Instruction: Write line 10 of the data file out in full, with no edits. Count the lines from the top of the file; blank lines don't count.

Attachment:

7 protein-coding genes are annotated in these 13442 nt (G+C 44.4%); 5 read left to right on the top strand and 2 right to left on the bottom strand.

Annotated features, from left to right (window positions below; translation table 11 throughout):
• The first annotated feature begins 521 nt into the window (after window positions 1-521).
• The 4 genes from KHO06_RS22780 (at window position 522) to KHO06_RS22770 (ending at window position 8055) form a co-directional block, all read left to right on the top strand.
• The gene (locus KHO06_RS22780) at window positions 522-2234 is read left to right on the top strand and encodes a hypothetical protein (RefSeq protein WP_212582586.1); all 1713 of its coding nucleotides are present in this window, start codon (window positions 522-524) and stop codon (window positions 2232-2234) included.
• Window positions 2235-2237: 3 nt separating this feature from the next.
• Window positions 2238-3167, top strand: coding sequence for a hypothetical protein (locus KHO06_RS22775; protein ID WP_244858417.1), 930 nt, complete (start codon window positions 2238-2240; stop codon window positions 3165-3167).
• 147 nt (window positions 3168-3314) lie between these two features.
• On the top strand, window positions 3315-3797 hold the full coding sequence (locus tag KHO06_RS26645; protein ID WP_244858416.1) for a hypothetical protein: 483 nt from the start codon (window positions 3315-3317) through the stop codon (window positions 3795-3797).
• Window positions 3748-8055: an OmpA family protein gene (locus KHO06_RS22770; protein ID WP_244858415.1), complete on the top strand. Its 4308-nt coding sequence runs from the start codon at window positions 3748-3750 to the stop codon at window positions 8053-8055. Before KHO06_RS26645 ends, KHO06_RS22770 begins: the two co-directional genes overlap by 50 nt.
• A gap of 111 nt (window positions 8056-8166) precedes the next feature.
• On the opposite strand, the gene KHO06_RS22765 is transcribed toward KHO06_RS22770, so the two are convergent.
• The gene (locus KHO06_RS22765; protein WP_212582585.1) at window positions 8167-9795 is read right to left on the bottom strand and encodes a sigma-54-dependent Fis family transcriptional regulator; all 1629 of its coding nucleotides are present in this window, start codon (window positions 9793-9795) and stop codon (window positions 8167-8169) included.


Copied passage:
• Window positions 3748-8055: an OmpA family protein gene (locus KHO06_RS22770; protein ID WP_244858415.1), complete on the top strand. Its 4308-nt coding sequence runs from the start codon at window positions 3748-3750 to the stop codon at window positions 8053-8055. Before KHO06_RS26645 ends, KHO06_RS22770 begins: the two co-directional genes overlap by 50 nt.